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Most people admire flowers for their beauty and don’t give a second thought as to how a flower has grown into a particular shape.

Researchers at the John Innes Centre are now making breakthroughs in understanding how flowers and plants can form intricate 3D shapes from small initial shapeless masses of cells. They are gaining an amazing insight into the actual mechanism of plant growth and they are doing this with the help of mathematics.

One of the key ideas behind flower formation is to do with what researchers call ‘growth conflicts’. A growth conflict is where different parts of the flower grow at different rates, causing the flower to form the final 3D shape which we are familiar with.

To understand how growth conflicts work, researchers have realised that the flower will display both elastic and plastic behaviour as it grows. If part of a flower is displaying elastic behaviour this means that it is behaving a bit like a spring – stretch is proportional to the force applied. However a flower also needs to display plastic behaviour if the shape is going to be permanent. Plastic behaviour is where a material retains its shape once it has been deformed – a bit like stretching a bit of plasticine – it stays in the shape which you have moulded. This combination of elastic and plastic behaviour allows a flower to stretch and grow, setting into its new shape.

To find out exactly how this growth works, researchers have created mathematical models which simulate the growth of flowers, helping the researchers to understand the underlying pattern of genes which is controlling behaviour. To create these computer simulations, researchers have used the mathematical equations which govern elastic and plastic behaviour.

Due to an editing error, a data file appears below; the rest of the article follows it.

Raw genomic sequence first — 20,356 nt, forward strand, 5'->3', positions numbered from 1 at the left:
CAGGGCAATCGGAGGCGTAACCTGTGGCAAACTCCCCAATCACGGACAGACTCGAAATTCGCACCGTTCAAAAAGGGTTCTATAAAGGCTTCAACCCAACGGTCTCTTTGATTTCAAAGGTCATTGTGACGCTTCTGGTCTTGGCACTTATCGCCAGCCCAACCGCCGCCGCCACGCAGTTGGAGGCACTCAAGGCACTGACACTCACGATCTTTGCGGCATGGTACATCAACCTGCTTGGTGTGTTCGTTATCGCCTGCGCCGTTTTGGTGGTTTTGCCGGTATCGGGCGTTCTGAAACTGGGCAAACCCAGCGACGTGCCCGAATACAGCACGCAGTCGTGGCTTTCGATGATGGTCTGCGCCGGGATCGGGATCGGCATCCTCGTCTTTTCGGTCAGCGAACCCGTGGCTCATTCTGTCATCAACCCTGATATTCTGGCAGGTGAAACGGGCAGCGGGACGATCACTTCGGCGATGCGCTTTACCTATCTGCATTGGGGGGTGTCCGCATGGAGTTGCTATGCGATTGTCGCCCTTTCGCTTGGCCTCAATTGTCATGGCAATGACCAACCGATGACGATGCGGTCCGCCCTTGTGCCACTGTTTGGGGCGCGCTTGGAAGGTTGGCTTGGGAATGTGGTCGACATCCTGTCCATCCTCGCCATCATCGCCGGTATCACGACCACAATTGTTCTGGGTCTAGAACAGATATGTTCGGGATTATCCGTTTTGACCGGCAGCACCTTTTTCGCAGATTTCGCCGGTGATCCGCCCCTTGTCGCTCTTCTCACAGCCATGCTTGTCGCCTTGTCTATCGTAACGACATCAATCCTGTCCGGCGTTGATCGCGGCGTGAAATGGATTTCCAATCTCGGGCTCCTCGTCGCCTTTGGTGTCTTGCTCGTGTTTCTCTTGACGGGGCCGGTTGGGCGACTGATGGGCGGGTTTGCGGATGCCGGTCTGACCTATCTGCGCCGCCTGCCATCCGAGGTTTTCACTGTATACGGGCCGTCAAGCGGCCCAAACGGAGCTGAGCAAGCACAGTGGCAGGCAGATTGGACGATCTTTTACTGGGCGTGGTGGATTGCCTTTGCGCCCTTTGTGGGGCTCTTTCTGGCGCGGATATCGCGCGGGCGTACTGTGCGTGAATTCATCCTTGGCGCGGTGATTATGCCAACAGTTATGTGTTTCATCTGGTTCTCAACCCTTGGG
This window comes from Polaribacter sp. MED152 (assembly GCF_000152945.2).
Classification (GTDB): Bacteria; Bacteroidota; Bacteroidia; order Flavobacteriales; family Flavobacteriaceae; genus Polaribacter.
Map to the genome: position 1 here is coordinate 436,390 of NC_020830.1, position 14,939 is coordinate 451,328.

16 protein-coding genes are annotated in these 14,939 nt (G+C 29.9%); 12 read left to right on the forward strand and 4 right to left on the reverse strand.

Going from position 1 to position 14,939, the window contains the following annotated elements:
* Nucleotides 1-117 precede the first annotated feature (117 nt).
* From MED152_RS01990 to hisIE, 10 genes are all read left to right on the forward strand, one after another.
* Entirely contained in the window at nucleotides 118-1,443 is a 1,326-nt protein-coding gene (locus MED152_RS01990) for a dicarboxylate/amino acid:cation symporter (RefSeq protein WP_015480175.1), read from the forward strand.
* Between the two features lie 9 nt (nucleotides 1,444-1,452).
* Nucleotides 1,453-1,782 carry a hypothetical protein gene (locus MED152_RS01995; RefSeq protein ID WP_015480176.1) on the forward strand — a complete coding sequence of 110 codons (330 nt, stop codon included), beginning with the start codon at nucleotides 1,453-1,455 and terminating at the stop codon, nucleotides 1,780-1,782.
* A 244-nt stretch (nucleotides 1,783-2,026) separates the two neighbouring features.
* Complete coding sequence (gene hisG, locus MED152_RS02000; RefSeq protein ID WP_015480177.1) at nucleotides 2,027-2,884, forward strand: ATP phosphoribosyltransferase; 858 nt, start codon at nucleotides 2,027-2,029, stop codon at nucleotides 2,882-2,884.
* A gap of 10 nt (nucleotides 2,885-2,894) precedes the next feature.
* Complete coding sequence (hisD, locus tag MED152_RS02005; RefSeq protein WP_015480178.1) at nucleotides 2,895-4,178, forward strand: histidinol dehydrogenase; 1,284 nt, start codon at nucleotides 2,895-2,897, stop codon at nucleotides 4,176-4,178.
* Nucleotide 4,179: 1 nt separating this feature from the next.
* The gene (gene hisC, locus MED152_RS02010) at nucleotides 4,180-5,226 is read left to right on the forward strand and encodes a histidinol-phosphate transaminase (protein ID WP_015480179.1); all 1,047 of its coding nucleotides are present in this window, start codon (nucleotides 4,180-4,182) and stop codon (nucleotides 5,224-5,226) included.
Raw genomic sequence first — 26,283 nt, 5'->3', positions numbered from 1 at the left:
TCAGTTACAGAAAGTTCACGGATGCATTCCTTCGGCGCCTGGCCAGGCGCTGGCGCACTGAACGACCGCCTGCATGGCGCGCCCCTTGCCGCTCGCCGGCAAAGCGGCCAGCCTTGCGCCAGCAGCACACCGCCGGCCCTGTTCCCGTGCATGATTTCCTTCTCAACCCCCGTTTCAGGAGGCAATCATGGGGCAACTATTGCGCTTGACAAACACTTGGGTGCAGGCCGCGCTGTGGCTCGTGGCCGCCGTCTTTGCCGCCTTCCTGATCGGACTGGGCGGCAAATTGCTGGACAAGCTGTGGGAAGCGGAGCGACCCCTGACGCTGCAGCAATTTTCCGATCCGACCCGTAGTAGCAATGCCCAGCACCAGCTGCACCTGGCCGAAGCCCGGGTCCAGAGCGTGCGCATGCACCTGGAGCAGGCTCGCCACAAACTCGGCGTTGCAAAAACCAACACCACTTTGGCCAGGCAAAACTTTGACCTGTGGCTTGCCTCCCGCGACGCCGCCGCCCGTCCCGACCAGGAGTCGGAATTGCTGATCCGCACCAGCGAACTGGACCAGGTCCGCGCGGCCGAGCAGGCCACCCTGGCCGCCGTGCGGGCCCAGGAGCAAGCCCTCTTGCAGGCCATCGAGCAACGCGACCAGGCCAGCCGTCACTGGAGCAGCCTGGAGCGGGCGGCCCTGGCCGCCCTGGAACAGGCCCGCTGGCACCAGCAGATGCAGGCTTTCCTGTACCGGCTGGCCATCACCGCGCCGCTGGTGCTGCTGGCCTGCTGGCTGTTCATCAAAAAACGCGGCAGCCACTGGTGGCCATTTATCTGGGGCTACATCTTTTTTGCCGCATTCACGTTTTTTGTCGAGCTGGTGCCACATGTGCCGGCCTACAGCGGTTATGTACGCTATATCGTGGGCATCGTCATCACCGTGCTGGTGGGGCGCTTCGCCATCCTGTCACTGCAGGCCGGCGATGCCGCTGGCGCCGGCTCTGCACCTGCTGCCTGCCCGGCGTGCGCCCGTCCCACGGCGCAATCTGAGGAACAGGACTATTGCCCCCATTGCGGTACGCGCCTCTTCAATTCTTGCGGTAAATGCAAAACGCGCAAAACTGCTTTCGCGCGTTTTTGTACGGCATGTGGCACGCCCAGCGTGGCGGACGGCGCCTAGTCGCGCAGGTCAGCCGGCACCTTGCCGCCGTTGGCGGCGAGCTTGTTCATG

Elastic behaviour is governed by what is known as Hooke’s Law, whereas plastic behaviour is controlled by more advanced mathematics such as partial differential equations.

Hooke’s Law

    \[F = k \times e\]

F = Force measured in newtons (N),
k = Spring constant in newtons per metre (N/m) which depends on which material is being used
e = Extension in metres of the spring or material

By modelling the growth of flowers using a mathematical model, researchers are able to test their hypotheses and discover the growth behaviours which produce flowers that are actually observed in nature. This new research has now cast light on a previously mysterious and unknown process, and has been made possible by the use of mathematics. Therefore next time you see a daffodil in spring, take a moment to wonder at the forces which have governed its amazing growth.

Read more about plant research at the John Innes Centre

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Read more about the Maths Inside